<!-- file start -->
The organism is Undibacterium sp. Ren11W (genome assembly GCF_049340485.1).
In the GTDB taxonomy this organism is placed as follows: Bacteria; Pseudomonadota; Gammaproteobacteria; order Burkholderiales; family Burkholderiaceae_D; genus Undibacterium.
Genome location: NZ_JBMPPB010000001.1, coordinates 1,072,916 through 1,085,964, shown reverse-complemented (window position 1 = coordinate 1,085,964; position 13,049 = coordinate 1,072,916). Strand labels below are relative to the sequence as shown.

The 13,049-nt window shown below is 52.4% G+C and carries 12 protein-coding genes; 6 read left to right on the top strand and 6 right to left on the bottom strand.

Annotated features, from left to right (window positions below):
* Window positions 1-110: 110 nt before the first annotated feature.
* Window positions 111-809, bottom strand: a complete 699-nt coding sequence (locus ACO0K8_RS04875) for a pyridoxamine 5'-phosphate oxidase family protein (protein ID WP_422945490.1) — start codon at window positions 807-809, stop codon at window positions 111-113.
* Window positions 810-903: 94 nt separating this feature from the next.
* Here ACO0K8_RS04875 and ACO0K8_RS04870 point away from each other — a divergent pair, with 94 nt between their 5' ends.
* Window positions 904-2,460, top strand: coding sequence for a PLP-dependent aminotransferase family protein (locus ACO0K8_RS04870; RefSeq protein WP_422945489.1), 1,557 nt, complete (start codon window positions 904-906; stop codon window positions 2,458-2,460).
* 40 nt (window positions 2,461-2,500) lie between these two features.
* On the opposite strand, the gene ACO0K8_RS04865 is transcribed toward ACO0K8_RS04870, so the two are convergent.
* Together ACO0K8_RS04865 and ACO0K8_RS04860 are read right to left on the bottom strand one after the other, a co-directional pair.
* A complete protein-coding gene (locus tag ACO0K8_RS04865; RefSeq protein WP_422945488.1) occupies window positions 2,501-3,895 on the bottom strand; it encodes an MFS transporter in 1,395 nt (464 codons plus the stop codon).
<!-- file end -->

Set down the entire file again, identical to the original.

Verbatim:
The organism is Undibacterium sp. Ren11W (genome assembly GCF_049340485.1).
In the GTDB taxonomy this organism is placed as follows: Bacteria; Pseudomonadota; Gammaproteobacteria; order Burkholderiales; family Burkholderiaceae_D; genus Undibacterium.
Genome location: NZ_JBMPPB010000001.1, coordinates 1,072,916 through 1,085,964, shown reverse-complemented (window position 1 = coordinate 1,085,964; position 13,049 = coordinate 1,072,916). Strand labels below are relative to the sequence as shown.

The 13,049-nt window shown below is 52.4% G+C and carries 12 protein-coding genes; 6 read left to right on the top strand and 6 right to left on the bottom strand.

Annotated features, from left to right (window positions below):
* Window positions 1-110: 110 nt before the first annotated feature.
* Window positions 111-809, bottom strand: a complete 699-nt coding sequence (locus ACO0K8_RS04875) for a pyridoxamine 5'-phosphate oxidase family protein (protein ID WP_422945490.1) — start codon at window positions 807-809, stop codon at window positions 111-113.
* Window positions 810-903: 94 nt separating this feature from the next.
* Here ACO0K8_RS04875 and ACO0K8_RS04870 point away from each other — a divergent pair, with 94 nt between their 5' ends.
* Window positions 904-2,460, top strand: coding sequence for a PLP-dependent aminotransferase family protein (locus ACO0K8_RS04870; RefSeq protein WP_422945489.1), 1,557 nt, complete (start codon window positions 904-906; stop codon window positions 2,458-2,460).
* 40 nt (window positions 2,461-2,500) lie between these two features.
* On the opposite strand, the gene ACO0K8_RS04865 is transcribed toward ACO0K8_RS04870, so the two are convergent.
* Together ACO0K8_RS04865 and ACO0K8_RS04860 are read right to left on the bottom strand one after the other, a co-directional pair.
* A complete protein-coding gene (locus tag ACO0K8_RS04865; RefSeq protein WP_422945488.1) occupies window positions 2,501-3,895 on the bottom strand; it encodes an MFS transporter in 1,395 nt (464 codons plus the stop codon).